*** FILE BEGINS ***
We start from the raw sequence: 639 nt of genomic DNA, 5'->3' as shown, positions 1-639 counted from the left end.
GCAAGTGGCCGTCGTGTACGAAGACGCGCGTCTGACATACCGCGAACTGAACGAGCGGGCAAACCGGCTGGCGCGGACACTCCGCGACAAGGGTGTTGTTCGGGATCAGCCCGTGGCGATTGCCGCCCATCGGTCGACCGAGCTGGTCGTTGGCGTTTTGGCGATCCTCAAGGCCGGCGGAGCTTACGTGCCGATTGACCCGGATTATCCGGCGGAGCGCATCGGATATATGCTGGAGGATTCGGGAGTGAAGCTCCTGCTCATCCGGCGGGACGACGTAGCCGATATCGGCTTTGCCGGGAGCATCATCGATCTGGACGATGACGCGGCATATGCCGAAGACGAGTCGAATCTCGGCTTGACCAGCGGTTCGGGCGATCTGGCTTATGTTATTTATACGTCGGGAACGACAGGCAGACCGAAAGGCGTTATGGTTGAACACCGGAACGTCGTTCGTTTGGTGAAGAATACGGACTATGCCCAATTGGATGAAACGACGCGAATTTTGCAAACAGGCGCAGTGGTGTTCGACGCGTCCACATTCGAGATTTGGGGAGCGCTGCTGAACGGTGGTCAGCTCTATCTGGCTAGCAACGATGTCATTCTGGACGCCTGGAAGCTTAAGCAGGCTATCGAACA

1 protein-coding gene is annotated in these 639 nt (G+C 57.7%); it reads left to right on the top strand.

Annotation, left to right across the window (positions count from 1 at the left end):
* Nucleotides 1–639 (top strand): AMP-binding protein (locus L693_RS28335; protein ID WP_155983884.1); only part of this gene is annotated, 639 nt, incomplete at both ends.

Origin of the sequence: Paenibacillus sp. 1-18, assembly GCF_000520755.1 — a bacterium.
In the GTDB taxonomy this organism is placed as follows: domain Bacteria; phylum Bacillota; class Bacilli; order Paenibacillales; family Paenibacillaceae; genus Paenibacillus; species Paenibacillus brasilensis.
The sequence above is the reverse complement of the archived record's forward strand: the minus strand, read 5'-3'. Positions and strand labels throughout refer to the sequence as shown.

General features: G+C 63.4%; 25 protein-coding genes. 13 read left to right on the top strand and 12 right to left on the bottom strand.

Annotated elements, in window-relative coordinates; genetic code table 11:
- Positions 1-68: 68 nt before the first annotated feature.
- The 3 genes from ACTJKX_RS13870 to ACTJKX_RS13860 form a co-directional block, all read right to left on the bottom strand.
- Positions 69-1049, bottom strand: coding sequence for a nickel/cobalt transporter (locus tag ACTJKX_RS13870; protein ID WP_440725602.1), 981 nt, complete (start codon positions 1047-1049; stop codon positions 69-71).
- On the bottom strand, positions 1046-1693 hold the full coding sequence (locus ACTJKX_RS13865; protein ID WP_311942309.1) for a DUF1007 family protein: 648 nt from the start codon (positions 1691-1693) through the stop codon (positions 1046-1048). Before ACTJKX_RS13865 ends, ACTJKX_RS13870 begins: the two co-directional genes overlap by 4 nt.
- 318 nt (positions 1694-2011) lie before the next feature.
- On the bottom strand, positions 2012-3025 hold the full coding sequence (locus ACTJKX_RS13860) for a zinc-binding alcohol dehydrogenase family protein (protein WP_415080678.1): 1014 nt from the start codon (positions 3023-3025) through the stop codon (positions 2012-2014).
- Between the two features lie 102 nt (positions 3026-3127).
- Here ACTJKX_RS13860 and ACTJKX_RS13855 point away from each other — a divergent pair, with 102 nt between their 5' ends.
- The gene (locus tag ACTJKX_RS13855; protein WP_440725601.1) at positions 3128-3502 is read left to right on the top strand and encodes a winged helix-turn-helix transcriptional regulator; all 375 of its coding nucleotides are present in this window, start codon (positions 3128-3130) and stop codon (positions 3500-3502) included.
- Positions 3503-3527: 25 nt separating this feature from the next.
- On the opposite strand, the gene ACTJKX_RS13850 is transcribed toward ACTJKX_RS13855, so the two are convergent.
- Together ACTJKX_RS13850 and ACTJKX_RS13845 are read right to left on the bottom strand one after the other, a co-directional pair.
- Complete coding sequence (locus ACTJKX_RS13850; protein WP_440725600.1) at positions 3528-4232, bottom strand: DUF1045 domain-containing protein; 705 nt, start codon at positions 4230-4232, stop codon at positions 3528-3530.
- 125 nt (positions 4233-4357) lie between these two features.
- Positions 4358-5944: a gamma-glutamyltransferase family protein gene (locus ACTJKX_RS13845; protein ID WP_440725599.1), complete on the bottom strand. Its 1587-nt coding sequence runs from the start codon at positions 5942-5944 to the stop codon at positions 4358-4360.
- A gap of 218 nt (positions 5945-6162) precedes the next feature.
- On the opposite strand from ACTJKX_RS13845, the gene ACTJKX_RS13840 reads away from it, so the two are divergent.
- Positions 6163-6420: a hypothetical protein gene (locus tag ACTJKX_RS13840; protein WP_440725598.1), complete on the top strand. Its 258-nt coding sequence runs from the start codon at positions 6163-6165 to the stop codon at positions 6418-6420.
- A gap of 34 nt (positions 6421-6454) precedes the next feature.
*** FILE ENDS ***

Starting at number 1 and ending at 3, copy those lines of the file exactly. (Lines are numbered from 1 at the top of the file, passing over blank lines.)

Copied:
We start from the raw sequence: 639 nt of genomic DNA, 5'->3' as shown, positions 1-639 counted from the left end.
GCAAGTGGCCGTCGTGTACGAAGACGCGCGTCTGACATACCGCGAACTGAACGAGCGGGCAAACCGGCTGGCGCGGACACTCCGCGACAAGGGTGTTGTTCGGGATCAGCCCGTGGCGATTGCCGCCCATCGGTCGACCGAGCTGGTCGTTGGCGTTTTGGCGATCCTCAAGGCCGGCGGAGCTTACGTGCCGATTGACCCGGATTATCCGGCGGAGCGCATCGGATATATGCTGGAGGATTCGGGAGTGAAGCTCCTGCTCATCCGGCGGGACGACGTAGCCGATATCGGCTTTGCCGGGAGCATCATCGATCTGGACGATGACGCGGCATATGCCGAAGACGAGTCGAATCTCGGCTTGACCAGCGGTTCGGGCGATCTGGCTTATGTTATTTATACGTCGGGAACGACAGGCAGACCGAAAGGCGTTATGGTTGAACACCGGAACGTCGTTCGTTTGGTGAAGAATACGGACTATGCCCAATTGGATGAAACGACGCGAATTTTGCAAACAGGCGCAGTGGTGTTCGACGCGTCCACATTCGAGATTTGGGGAGCGCTGCTGAACGGTGGTCAGCTCTATCTGGCTAGCAACGATGTCATTCTGGACGCCTGGAAGCTTAAGCAGGCTATCGAACA

1 protein-coding gene is annotated in these 639 nt (G+C 57.7%); it reads left to right on the top strand.